“It is unlawful for your facility to implement REP (Restriction Exemption Program) for youth activities,” From said in his letter to facilities.

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Lawyer Derek From has sent a stern warning to sport facility operators Monday saying they are breaching the law by requiring parents and kids 12 and over to show their vaccine status.

A constitutional lawyer for 10 years with the Canadian Constitution Foundation, From is now in private practice at an Airdrie law firm.

From was retained by a group of parents who have kids enrolled in youth sports programs in Calgary and the surrounding area.

“It is unlawful for your facility to implement REP (Restriction Exemption Program) for youth activities,” From said in his letter to facilities.

REP allows businesses to either choose to operate as usual if they implement a vaccine passport program or limit their attendance to one-third of their fire code capacity and abide by a number of other public health restrictions.

“Youth sports are supposed to be out of scope for these mandates according to the latest public health order,” From said in an interview with the Western Standard.

Last Thursday, public health order #43-2021 was rescinded due to “bad faith behaviour on the part of businesses offering youth activities and rogue municipal governments seeking to increase and stiffen the restrictions enacted by the Government of Alberta,” From states in the letter.

In its place, order #45-2021 was enacted making it clear that youth activities are out of the scope of REP.  

“This means that facilities that house youth sports are not allowed to use (vaccine) passports. They have to opt out of the passport program,” From said.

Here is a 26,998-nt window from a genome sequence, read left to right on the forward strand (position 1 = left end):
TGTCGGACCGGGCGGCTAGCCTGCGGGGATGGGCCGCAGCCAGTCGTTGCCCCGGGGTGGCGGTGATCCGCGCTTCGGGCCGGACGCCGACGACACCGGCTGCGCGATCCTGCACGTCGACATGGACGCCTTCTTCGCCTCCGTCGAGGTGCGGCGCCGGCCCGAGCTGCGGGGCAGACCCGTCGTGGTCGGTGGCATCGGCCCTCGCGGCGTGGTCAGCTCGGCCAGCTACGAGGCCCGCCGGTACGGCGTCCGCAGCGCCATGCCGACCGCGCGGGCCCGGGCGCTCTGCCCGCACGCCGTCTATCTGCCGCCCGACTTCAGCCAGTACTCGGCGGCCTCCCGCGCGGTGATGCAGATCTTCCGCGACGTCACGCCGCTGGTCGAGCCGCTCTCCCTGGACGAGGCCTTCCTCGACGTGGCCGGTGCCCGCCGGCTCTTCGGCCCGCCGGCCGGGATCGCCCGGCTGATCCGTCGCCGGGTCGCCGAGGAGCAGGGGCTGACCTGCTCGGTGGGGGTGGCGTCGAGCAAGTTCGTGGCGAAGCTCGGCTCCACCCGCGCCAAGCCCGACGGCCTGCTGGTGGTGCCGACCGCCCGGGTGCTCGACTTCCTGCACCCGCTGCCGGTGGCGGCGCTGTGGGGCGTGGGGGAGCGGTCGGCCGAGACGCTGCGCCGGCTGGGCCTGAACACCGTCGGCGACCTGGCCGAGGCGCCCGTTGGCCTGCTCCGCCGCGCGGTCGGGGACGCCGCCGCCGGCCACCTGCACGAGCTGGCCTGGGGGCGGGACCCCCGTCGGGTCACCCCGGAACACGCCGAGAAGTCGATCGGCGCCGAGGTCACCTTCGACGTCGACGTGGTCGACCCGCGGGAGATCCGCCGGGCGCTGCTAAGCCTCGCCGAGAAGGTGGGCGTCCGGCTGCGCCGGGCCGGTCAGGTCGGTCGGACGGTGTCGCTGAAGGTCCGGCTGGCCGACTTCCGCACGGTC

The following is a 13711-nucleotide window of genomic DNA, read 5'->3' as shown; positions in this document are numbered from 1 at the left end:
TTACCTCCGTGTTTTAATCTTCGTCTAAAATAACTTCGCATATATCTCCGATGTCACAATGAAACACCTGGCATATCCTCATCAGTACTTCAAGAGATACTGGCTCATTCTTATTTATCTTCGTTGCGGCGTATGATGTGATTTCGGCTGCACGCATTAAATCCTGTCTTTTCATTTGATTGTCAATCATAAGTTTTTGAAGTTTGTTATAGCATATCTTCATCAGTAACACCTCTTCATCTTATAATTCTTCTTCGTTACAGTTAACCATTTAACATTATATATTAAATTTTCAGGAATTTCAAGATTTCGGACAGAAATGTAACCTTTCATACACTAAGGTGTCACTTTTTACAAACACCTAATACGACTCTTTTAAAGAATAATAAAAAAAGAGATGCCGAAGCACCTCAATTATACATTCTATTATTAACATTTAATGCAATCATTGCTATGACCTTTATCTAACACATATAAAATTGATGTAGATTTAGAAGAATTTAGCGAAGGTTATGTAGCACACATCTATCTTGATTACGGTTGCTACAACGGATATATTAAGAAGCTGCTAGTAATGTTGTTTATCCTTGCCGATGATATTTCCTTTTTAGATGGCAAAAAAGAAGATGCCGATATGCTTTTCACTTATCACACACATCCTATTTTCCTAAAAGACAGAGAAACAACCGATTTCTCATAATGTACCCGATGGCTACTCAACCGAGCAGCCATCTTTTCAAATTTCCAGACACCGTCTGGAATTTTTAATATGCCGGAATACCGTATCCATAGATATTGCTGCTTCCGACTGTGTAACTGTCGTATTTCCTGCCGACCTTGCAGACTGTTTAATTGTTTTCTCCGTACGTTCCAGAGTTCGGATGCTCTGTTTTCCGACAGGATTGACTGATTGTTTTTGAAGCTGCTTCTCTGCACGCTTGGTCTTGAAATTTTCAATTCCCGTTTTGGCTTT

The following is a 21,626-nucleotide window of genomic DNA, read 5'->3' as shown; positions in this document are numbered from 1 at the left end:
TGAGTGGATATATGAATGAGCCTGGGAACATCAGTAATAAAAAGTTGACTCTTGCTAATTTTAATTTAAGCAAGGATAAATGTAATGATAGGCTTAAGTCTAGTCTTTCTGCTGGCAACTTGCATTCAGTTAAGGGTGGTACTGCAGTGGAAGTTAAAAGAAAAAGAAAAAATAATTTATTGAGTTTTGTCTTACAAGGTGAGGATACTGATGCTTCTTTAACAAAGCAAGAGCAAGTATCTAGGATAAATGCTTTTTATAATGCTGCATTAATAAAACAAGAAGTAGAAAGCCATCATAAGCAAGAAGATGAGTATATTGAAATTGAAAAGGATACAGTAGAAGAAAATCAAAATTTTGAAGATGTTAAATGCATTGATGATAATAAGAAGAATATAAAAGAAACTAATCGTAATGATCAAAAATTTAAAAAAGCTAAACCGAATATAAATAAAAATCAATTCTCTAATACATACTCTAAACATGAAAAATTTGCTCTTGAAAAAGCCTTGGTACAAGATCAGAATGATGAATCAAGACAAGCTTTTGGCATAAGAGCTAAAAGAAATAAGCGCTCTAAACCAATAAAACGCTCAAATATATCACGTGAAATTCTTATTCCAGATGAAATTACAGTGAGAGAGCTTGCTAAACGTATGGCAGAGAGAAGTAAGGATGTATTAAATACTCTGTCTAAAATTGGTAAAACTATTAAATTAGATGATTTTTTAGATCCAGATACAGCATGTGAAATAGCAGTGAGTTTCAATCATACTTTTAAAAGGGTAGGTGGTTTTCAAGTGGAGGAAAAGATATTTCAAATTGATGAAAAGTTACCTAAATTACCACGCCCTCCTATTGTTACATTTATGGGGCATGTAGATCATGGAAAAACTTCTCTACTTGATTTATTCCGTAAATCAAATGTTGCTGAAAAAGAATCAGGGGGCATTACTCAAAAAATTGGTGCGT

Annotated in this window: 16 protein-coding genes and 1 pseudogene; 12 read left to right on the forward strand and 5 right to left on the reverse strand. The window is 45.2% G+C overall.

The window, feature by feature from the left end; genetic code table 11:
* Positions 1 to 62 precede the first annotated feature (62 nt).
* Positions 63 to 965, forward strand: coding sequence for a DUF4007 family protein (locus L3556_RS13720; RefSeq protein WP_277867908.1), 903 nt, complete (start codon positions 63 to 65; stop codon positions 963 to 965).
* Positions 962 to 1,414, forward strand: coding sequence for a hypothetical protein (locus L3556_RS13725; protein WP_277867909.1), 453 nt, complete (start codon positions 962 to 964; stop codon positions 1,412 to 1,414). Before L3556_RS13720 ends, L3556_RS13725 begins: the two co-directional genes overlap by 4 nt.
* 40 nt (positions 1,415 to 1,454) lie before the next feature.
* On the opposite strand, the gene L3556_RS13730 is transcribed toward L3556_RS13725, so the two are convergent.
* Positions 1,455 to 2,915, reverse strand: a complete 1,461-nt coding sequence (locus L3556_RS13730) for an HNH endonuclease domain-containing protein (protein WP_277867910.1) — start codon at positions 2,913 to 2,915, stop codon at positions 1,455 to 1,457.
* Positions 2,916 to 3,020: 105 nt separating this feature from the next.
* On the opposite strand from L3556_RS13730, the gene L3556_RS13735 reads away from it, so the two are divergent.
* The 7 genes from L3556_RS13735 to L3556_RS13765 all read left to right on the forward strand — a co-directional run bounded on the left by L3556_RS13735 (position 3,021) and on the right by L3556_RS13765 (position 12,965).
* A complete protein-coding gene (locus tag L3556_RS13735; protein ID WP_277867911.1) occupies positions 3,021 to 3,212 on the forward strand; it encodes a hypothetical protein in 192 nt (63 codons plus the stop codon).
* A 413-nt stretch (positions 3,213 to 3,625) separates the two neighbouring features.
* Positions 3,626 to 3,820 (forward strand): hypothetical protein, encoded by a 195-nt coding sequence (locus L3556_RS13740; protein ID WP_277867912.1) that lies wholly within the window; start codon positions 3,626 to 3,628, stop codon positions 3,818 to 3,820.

However, Calgary city council passed a bylaw that came into effect September 23 forcing businesses eligible for the REP to participate without choice including recreation facilities.

Calgary bylaw 65M2021 says “any person aged 12 years and older must show identification and either proof of vaccination, proof of a negative COVID-19 test result or a medical exemption from vaccine letter.”

“With (Mayor Naheed) Nenshi running interference on this issue, a lot of people were turned away from a number of facilities over the weekend,” From said.

“Essentially, they (city council) have left no one any choice in the municipality of Calgary including hockey rinks, even though it falls out of scope according to the province. Now a bunch of other surrounding communities are falling in line.”  

The legal letter demands these facilities stop enforcing any REP-related restrictions associated with youth physical, performance or recreational activities, and begin to follow the clear direction set out by the Alberta government regarding what falls in and out of scope for the REP.

“Youth physical activity, performance activity and recreational activity, where all participants are under the age of 18” is listed as outside of the purview of REP. This means that REP is not available for implementation in association with such activities,” the letter states.

“Thousands of parents are ready to have this fight for their kids across the province,” From said.

“If the letters aren’t enough to change the course for these facilities, we will start suing rinks and even the city (Calgary).”

From said he was sending the letter to Nenshi and Calgary council Monday.

Melanie Risdon is a reporter with the Western Standard
mrisdon@westernstandardonline.com

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WATCH: Pawlowski arrested at Calgary airport